An incident occurred with the Captain of the aircraft which was totally unacceptable. I was seated in seat 30A. Approximately 45 minutes into the flight I noticed the captain loitering between the cockpit and the first row of seats. He did not appear to be doing anything meaningful, just wandering aimlessly. He would come out from behind the partition, look towards the rear of the aircraft and then wander back behind the partition. I thought this was a little strange, so I watched him. He then came out from behind the partition an this time looked to the rear of the aircraft with a look than showd he was looking for something in particular. He then walked to the back of the aircraft. As he passed me I noticed a smirky look on his face. After he has been in the rear galley area for 20 to 30 minutes the laughter and noise level had increased to such an extent that I wondered why the captain had not returned to the cockpit. I unbucked my seat belt and went to the rear galley. The captain had his back to me and appeared to be entertaining the flight attendants who joined in the laughter. I tapped the captain (who had four gold stripes on his shoulders) and asked him if he was the captain of this flight. He replied that he was. I asked him how many pilots were in the cockpit and he relied that one pilot was in the cockpit. I asked him why he had not returned to the cockpit and he laughed at me. It took me considerable pursuation to convince the captain that it was his job to be in the cockpit and not in the rear galley entertaining the cabin flight attendants. I think he may have been concerned that he would loose face with the flight attandants if he returned to the cockpit. However, he did return to the cockpit. Also, as well as the captain and the flight attendants, there was also another Air Asia pilot who also appeared to have the rank of captain, as he too had four gold stripes on each shoulder, in the rear galley area at the same time.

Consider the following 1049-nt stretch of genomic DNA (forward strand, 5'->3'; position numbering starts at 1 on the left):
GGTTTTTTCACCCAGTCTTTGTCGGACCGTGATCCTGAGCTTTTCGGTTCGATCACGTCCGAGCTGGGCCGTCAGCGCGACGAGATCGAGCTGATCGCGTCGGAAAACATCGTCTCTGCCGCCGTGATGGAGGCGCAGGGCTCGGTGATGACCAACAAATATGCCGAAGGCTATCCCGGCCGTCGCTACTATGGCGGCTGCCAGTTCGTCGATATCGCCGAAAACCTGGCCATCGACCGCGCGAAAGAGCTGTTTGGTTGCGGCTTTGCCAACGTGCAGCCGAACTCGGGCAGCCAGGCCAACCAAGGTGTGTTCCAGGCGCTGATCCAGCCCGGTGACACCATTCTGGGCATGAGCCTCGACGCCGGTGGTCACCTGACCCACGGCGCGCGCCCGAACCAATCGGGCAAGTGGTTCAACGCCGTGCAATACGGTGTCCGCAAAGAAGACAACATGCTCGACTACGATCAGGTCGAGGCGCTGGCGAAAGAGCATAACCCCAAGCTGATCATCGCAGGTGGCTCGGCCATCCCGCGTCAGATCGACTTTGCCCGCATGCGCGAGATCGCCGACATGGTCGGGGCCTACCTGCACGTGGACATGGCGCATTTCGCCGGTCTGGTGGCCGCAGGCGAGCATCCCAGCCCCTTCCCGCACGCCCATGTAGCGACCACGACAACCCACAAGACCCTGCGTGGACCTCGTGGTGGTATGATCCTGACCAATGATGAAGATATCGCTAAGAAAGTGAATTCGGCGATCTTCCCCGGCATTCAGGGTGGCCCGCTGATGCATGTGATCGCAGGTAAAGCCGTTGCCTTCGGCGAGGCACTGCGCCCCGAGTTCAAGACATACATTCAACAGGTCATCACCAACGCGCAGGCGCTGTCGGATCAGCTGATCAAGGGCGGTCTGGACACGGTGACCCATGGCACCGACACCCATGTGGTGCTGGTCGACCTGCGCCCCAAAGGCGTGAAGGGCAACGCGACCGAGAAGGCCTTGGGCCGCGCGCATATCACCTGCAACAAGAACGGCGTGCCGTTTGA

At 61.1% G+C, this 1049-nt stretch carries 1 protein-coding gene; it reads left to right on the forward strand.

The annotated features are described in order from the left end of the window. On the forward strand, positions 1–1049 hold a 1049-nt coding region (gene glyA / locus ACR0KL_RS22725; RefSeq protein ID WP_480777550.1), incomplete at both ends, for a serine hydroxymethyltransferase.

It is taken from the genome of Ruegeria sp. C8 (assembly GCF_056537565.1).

If two pilots were socialising in the rear galley, I wander if there really was a pilot in the cockpit. I hope that the aircraft was not flying on auto-pilot without a pilot to monitor the instruments.
As I understand commercial flight rules, there must be two pilots in the cockpit at all times, unless there are circumstances which require a pilot to leave the cockpit. And then he must return as soon as possible.
It appears that the fun and friendliness of the flight attendants has brought out a weakness in this captain which requires your attention.
This matter is very serious and could have jeopodised the safety of all people on board should an emergency have occurred.